The Women Who Gave Birth Without Knowing They Were Pregnant Vice, 4/10/19. These stories about “cryptic pregnancies” (pregnancies that are wholly undetected until either very late or when the woman actually goes into labor) are really bizarre. This quote caught my eye:

All three women are surprised at how well they’ve taken to parenting, shushing cries, mopping up dribbling mouths and tending to bumps while I interviewed them, despite never wanting to have children and using birth control to actively stop that from happening. They all say that things definitely would have been different if they’d had a detectable pregnancy. “I would have had an abortion to be fair,” Beth says. “But I couldn’t imagine that at all now.

Fresno State Students for Life club helps save unborn baby from abortion The College Fix, 4/12/19. Three good stories wrapped into one: (1) a college student chooses life and (2) in the process becomes a pro-life advocate, and (3) a pro-choice professor’s aggression toward’s the Fresno State Students for Life ironically leads to the group’s expansion and renewed commitment. Oh, also the professor paid $17,000 in a settlement over the incident, so there’s that.

Recent headlines roundup: abortion pill reversal, billboards, pro-life Democrats, “cryptic” pregnancies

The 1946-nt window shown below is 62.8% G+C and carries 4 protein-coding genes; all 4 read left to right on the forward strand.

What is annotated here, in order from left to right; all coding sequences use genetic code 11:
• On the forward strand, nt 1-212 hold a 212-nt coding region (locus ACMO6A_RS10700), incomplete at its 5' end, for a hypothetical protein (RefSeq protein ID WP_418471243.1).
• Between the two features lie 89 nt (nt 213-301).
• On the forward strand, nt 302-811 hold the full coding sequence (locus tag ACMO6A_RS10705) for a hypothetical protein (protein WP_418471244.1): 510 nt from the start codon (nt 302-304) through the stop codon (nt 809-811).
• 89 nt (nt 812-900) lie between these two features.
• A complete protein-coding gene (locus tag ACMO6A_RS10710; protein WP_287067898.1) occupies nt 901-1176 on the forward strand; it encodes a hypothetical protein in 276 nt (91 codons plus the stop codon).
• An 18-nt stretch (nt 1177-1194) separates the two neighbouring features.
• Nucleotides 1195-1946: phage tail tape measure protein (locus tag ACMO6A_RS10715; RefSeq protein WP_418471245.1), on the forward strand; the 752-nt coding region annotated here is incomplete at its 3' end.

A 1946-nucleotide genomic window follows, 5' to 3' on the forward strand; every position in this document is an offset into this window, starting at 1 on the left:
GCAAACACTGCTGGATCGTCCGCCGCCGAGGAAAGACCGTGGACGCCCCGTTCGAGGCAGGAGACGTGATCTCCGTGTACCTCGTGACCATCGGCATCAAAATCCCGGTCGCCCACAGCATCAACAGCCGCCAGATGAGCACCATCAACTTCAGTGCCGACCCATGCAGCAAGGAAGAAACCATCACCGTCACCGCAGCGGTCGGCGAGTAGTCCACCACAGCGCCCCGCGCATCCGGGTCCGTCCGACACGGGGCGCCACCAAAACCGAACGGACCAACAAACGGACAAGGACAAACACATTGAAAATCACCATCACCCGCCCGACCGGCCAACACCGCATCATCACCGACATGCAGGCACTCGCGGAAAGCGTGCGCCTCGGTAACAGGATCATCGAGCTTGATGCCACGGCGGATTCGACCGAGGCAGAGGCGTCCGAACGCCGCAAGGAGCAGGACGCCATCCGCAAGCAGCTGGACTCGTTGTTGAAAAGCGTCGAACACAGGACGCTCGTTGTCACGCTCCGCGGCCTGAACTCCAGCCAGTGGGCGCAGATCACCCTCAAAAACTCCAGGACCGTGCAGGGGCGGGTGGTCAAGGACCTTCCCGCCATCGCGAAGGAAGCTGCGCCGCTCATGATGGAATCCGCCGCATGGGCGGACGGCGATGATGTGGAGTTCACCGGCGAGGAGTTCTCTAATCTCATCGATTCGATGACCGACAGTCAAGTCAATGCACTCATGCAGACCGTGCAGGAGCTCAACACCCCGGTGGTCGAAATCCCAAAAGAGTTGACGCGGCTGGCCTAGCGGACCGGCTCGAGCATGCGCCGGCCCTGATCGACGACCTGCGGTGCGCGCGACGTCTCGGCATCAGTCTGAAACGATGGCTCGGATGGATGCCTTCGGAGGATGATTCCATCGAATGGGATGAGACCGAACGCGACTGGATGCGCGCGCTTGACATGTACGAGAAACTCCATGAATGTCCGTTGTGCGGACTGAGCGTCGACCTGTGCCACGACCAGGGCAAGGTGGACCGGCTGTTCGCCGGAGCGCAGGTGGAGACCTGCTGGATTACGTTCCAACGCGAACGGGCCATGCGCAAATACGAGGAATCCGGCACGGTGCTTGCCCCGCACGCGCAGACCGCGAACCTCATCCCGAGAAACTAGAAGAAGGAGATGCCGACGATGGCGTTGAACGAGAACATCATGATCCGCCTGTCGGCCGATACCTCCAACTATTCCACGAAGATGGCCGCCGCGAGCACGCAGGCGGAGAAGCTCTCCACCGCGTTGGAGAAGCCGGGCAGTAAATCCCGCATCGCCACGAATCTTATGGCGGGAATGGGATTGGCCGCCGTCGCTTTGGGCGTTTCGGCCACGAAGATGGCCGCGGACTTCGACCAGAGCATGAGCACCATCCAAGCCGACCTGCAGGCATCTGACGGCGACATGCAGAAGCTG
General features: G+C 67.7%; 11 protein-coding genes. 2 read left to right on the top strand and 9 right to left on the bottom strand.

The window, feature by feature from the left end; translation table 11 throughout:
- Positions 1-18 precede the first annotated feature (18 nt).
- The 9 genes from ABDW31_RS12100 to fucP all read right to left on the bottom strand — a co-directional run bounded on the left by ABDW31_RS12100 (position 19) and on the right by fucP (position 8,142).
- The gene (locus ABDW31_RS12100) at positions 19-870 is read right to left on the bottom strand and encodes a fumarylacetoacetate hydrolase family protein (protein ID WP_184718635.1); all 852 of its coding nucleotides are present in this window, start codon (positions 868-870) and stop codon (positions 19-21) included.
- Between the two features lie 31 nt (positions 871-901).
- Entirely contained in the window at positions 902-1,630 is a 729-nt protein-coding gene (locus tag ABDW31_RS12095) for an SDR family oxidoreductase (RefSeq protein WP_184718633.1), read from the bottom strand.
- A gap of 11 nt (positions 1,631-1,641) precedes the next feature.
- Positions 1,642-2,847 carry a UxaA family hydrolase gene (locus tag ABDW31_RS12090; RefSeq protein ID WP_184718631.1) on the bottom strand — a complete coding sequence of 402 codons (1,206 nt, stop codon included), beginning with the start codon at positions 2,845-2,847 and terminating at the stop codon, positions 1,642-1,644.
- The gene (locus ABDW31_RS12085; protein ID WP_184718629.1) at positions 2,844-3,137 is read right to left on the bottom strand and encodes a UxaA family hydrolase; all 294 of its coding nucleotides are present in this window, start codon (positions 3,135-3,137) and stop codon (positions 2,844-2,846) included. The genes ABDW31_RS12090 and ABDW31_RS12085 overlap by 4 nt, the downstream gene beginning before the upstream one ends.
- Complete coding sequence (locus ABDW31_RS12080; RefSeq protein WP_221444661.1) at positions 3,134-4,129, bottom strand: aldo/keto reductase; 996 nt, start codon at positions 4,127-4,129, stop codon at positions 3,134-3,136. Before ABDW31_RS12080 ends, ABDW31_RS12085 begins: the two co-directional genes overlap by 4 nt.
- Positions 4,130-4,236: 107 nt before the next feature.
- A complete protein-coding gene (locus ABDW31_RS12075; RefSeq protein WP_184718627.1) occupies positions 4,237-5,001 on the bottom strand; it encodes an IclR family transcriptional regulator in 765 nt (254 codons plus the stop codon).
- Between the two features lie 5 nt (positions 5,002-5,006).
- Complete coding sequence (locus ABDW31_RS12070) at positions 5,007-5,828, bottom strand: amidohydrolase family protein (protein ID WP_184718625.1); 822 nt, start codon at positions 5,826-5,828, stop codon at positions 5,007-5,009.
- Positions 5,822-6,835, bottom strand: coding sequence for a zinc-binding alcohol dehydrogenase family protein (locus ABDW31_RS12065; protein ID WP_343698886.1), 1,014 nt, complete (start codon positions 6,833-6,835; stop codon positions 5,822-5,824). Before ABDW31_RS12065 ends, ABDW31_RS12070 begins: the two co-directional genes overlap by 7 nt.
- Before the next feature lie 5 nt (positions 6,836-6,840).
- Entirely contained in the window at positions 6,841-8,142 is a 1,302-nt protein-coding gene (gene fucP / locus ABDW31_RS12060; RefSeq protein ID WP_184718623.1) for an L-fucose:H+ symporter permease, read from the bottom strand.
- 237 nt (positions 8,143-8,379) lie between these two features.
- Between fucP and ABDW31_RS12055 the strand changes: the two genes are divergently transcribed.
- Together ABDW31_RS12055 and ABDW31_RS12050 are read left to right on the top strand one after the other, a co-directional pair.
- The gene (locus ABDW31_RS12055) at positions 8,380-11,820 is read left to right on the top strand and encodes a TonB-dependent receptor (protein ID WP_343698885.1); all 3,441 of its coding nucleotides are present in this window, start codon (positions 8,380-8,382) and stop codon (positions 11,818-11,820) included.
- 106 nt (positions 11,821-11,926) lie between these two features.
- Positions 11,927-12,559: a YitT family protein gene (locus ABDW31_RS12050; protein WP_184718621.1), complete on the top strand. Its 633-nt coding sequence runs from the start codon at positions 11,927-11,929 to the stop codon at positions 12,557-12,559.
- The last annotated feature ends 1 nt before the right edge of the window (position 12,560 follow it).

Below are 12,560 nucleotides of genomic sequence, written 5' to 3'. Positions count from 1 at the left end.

Abortion will be considered unthinkable 50 years from now  Vox, 4/4/19. Didn’t expect an article like this from Vox.

Kansas lawmakers OK mandating notice on abortion ‘reversal’ News Tribune, 4/7/19. Notice they never say research led by “an abortion-rights doctor” or even “a pro-choice doctor” when the situation is reversed. They just say “doctor” and leave out implications of political bias.

They base their arguments on a 2018 study led by an anti-abortion doctor and medical school professor in California and note progesterone has been used for decades to prevent miscarriages.

With ‘Unplanned,’ Abortion Opponents Turn Toward Hollywood New York Times, 4/8/19. Decent summary. We tip our hats to all the people who worked hard to get this film out there.